Grinding the nails help keep the nails shorter and rounder so they are not as sharp. Do you see how you can slightly see the quick on the bottoms of the nails?

Now the grinding is a lot simpler.  Scary at first but simple.  It’s like a faster way of filing nails.  I personally love grinding.  The nails come out more rounded and because you are filing smooth edges, there are no sharp nails that are going to cut you after you are all done.  I use the Dremel tool at work.  The reason we use that is because it has two speeds, slow and fast and when you have an hour to do a dog, you need fast speed.  If you aren’t comfortable with the fast speed, cause it’s pretty fast and can be intimidating for those who have never done it, there are other products out there that are not nearly as fast as the Dremel.

Before you start grinding, make sure to clip down the nail so you aren’t grinding for long periods of time.  The grinder can get warm if you spend a lot of time grinding and you’ll wear down your tool.  To start nail grinding, hold your dogs paw so you can see the bottom of the paw, or the pads.  Grind the bottom of the nail a little.  This will remove any dirt that makes it hard to see the quick.  Once that is loosen up, then you can continue grinding down the rest of the nail.  There is no particular way to grind.  No directional ways to do it, you’ll just need practice, and remember to have confidence!  You want to round the nail around the quick.  The quick will become easy to see when you get close and it’s a lot harder to break open the quick with this tool.  It is still possible to open the quick if the grinder is held onto the quick for a while.  It’s like the skin of your finger.  If held long enough, it will start to take off layers of the skin.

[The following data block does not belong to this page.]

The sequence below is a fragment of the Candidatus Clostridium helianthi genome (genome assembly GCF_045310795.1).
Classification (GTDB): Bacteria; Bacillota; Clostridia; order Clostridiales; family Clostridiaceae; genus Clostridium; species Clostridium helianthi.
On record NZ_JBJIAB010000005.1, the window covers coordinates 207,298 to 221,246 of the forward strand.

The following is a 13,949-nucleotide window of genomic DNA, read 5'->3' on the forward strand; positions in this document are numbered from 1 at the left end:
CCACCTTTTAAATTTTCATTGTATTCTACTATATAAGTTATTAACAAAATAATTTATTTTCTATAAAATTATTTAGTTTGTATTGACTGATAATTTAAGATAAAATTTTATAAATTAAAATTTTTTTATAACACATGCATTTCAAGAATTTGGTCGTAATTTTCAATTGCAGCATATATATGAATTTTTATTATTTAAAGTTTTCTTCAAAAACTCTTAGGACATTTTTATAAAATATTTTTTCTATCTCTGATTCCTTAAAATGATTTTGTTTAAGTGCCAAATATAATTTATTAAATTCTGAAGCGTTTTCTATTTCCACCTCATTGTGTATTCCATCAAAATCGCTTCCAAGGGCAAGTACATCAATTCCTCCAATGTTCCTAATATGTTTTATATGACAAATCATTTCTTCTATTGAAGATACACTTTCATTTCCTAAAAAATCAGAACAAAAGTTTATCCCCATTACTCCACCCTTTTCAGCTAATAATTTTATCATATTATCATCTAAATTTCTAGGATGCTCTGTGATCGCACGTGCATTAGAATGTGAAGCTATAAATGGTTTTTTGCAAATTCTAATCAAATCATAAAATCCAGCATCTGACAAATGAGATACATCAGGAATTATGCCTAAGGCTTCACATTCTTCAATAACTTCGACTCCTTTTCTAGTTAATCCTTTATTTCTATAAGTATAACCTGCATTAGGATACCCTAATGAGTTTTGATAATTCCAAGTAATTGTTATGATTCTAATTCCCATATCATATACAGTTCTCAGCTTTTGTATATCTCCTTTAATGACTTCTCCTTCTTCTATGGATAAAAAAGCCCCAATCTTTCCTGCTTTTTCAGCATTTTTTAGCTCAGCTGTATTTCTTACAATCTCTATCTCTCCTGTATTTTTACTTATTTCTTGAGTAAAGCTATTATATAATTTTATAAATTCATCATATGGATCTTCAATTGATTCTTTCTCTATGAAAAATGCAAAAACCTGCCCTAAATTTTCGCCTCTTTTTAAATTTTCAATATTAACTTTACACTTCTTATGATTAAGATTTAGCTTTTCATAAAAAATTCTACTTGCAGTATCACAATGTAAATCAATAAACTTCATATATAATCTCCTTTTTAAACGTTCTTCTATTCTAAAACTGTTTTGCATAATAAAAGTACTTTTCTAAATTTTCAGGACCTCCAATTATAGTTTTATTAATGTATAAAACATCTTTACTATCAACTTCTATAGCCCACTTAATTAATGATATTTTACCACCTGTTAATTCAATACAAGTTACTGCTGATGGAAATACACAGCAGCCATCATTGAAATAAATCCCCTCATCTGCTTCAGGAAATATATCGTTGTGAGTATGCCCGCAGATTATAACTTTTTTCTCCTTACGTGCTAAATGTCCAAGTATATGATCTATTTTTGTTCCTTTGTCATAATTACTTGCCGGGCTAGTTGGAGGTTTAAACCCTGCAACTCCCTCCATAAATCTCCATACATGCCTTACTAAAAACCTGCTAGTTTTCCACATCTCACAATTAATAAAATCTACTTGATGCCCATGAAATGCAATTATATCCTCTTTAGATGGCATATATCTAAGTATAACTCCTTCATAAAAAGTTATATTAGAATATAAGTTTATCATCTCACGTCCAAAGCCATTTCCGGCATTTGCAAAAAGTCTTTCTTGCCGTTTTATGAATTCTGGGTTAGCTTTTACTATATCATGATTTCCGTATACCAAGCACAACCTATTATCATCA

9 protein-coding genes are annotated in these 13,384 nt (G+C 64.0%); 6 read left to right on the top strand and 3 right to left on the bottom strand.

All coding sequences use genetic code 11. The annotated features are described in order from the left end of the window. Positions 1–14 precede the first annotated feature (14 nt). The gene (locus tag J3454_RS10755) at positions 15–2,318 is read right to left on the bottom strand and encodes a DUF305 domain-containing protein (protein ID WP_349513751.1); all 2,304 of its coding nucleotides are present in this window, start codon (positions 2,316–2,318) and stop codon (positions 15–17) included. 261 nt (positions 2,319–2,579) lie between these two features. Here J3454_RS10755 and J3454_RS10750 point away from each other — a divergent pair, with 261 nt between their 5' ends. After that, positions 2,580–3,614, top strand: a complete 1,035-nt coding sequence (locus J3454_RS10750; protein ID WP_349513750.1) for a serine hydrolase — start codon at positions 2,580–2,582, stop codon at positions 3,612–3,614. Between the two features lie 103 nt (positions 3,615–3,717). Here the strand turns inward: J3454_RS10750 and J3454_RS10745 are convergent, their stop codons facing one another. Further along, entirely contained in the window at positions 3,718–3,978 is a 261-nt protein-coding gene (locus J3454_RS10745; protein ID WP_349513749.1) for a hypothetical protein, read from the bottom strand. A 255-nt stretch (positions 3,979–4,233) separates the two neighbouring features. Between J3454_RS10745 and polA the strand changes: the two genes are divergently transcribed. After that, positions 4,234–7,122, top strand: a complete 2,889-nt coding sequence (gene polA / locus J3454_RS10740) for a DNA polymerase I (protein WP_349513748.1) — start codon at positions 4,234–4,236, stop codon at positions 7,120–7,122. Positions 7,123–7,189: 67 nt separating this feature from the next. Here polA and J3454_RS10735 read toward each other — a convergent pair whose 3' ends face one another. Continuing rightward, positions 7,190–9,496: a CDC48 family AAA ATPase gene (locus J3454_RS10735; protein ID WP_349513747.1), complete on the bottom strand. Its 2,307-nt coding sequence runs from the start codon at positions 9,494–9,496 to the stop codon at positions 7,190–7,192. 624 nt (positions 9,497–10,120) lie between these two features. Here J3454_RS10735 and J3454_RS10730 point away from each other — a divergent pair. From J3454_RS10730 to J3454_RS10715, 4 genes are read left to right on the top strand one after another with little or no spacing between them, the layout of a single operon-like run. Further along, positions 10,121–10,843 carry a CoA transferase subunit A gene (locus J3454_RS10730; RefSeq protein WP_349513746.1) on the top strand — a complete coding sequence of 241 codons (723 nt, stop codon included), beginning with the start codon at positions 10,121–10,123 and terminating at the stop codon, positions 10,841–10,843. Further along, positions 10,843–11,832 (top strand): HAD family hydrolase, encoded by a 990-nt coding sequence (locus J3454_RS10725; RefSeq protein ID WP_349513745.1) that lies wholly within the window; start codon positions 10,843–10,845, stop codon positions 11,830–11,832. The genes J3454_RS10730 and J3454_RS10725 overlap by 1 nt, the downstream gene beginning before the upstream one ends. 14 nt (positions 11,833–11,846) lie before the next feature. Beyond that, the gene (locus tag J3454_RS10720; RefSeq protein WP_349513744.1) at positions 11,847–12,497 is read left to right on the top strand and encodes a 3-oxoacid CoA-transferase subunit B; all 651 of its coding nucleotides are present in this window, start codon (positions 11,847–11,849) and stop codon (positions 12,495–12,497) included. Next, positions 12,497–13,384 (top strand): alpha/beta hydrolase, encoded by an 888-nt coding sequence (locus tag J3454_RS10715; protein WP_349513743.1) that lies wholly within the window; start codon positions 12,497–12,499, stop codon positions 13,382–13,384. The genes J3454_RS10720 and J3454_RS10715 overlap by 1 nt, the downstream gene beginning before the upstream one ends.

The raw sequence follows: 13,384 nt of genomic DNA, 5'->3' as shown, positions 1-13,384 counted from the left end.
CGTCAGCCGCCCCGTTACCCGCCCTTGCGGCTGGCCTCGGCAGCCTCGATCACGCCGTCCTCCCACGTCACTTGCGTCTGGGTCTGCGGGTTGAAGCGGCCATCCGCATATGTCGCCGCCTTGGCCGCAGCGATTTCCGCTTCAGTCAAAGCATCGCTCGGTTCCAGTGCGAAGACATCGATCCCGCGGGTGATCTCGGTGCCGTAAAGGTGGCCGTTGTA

If it’s the first time grinding with your dog, turn on your instrument and let the dog listen to the noise for a moment.  Show them the Dremel or tool of choice.  You can always throw in lots of treats!  Pick up their paw, if they fight, just keep holding.  Once they realize you are not going to let go, they will stop fighting.  Sometimes the fighting will be a while.  I had a dog fight me for an hour before they finally gave up.  If your dog tries to bite you, put on a muzzle, but remember that dogs that have breathing problems like pugs and other short snouted dogs shouldn’t wear a muzzle, so try a cone instead.  Also, only leave your muzzles on for 20 minutes.  Any longer could stress out your dog and cause problems.  Dogs pant when they get stressed and the muzzle doesn’t allow them to pant.  If you have any questions or are still nervous about it, ask your vet or local pet groomer to give you a few tips and show you a few ways they do it.  I know Petsmart has an open viewing area so you can watch.  There is no better learning tool then watching someone who has done it, probably a hundred times!  I’m sure the Petsmart groomers would be happy to answer any questions you have too!  I know I’m always happy to help!

Also a good tip.  If your dog fights you consistently and you are having a hard time with it, try taking your dog out for a good long walk or run, then afterwards, try your grooming.  The dog will be tired and a lot less likely to constantly try and fight you.  A tired dog is a lot easier to work with than a super hyper dog!  Good Luck! :)

About these ads

Leave a Reply

Fill in your details below or click an icon to log in:

WordPress.com Logo

You are commenting using your WordPress.com account. Log Out / Change )

Twitter picture

You are commenting using your Twitter account. Log Out / Change )

Facebook photo

You are commenting using your Facebook account. Log Out / Change )

Google+ photo

You are commenting using your Google+ account. Log Out / Change )

Connecting to %s